Structural reform of EU banking


Structural reform of EU banking

Rearranging the pieces

Bank structural reform proposals have multiplied across the EU in the last 12 months - legislation now exists in the UK, France, Germany, and Belgium, with the European Commission the latest authority to put forward its own proposal.

Executive summary

Banks in the EU are facing unprecedented pressures on their structures as politicians and regulators seek to end ‘too big to fail’.

In January, the European Commission published its flagship policy on bank structural reform, which aims to ban proprietary trading at the largest banks operating in the EU, and may also require banks to separate trading activities from their retail deposit taking.

National versions of ring-fencing are simultaneously being created in several EU countries, including the UK, France, Germany and Belgium, raising concerns about cross-border consistency.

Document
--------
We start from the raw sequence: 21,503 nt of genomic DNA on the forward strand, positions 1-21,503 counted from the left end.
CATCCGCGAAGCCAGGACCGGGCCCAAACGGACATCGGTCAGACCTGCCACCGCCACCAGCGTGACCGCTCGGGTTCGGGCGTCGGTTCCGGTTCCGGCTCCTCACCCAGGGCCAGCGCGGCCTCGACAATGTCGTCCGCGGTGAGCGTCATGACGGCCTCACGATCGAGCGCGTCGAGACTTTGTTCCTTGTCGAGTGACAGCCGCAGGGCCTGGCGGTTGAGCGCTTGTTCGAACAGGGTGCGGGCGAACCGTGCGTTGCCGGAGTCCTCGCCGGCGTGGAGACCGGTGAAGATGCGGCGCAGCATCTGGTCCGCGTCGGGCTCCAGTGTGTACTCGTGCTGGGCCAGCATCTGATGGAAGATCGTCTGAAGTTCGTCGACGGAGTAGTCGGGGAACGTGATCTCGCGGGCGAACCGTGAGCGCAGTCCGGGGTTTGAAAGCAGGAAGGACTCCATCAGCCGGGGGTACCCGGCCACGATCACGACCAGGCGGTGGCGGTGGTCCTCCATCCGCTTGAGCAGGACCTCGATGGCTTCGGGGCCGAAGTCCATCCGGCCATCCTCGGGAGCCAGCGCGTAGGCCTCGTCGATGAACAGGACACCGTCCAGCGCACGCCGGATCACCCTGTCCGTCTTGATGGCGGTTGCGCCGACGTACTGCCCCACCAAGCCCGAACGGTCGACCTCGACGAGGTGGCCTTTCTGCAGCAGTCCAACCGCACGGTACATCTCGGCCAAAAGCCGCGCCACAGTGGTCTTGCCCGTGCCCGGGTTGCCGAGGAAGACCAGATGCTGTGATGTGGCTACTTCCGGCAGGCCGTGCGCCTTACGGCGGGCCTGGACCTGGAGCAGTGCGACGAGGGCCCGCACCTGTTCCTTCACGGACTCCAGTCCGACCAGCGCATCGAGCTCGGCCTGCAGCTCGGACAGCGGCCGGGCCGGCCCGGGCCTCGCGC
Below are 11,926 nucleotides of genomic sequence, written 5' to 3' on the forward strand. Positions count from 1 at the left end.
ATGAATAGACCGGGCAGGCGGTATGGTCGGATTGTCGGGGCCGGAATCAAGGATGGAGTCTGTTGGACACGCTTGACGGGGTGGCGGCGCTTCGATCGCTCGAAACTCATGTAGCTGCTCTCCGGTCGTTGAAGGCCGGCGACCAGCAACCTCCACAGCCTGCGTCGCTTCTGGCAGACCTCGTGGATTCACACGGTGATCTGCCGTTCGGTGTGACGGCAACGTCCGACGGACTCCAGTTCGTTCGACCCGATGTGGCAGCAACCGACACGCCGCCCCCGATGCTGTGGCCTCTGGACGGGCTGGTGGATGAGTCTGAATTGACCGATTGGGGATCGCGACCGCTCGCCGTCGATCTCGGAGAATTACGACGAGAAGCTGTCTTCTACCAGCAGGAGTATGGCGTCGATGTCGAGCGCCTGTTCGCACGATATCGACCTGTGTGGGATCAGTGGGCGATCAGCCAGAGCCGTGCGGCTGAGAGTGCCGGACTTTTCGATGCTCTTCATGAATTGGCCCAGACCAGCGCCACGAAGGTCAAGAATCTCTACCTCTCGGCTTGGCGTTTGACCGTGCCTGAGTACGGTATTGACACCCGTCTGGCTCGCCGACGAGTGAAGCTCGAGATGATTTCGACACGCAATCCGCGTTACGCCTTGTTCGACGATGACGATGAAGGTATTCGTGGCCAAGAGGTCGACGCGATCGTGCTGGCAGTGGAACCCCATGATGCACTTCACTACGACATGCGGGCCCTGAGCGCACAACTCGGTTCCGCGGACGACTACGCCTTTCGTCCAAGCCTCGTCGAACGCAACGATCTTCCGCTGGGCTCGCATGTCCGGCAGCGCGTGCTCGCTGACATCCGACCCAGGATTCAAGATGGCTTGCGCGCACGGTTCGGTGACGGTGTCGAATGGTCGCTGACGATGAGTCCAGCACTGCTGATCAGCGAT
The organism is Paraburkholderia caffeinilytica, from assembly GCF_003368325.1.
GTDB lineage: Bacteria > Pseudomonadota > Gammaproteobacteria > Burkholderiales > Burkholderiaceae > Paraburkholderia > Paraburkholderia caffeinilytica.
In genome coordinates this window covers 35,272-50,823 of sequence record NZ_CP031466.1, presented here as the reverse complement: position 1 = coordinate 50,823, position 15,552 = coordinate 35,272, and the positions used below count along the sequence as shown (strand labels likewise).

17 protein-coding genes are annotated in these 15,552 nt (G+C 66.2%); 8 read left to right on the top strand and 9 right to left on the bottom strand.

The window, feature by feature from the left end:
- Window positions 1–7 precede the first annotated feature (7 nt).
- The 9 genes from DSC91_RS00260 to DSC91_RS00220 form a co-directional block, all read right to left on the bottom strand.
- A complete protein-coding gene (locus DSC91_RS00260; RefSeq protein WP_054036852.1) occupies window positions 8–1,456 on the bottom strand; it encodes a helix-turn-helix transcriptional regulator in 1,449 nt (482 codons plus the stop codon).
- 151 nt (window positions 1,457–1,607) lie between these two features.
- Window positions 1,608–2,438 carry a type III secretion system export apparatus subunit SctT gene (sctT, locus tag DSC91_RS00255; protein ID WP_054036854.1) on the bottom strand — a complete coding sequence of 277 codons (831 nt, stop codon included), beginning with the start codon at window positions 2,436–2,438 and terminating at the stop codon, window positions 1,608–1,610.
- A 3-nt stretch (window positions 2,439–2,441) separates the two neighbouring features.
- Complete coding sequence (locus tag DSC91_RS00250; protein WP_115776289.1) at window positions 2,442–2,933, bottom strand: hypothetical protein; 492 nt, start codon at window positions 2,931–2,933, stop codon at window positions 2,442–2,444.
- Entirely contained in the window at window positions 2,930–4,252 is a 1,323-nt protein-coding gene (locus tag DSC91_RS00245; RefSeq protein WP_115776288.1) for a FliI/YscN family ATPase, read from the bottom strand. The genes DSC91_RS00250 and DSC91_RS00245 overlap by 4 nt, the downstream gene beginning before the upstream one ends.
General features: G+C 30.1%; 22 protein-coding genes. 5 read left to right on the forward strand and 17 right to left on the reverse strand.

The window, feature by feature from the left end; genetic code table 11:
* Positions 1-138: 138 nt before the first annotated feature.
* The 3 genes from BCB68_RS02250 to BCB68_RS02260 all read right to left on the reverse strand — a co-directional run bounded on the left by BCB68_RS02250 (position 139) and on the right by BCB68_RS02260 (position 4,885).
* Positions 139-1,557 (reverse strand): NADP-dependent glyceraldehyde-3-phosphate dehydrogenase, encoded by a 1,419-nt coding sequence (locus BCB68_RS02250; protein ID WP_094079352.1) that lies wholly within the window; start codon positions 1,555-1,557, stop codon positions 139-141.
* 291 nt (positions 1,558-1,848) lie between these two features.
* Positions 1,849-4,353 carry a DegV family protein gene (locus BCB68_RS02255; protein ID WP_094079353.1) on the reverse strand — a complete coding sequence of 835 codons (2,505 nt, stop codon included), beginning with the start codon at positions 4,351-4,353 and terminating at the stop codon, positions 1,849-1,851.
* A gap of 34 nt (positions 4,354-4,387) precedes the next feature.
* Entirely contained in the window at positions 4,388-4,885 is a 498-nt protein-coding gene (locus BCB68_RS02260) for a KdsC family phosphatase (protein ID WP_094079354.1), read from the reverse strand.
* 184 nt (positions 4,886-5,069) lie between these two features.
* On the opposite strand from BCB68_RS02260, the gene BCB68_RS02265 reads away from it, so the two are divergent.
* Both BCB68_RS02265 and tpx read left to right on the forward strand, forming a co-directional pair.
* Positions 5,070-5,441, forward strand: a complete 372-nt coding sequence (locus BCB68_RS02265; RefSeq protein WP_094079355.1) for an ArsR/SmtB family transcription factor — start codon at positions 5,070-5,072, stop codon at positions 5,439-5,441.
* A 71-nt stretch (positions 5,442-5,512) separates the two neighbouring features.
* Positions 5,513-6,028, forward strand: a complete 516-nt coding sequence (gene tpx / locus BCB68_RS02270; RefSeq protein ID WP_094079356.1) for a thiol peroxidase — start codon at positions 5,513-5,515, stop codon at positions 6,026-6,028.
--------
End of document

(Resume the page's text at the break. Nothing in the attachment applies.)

This report explains the European Commission’s proposal, and includes a comparative analysis of the Commission’s proposals with existing national versions, including the UK, France and Germany. It also looks at the design and practical challenges confronting banks subject to ring-fencing, using the UK rules to explore the issues in more depth.

Despite persisting regulatory uncertainty, the report suggests that banks begin serious design work, and plan to implement changes in steps over the full implementation timeline.

The journey is only just beginning in practical terms, and the operational challenges of ring-fencing banking activities are potentially huge – these issues are best explored sooner, rather than later. 

Structural reform of EU banking
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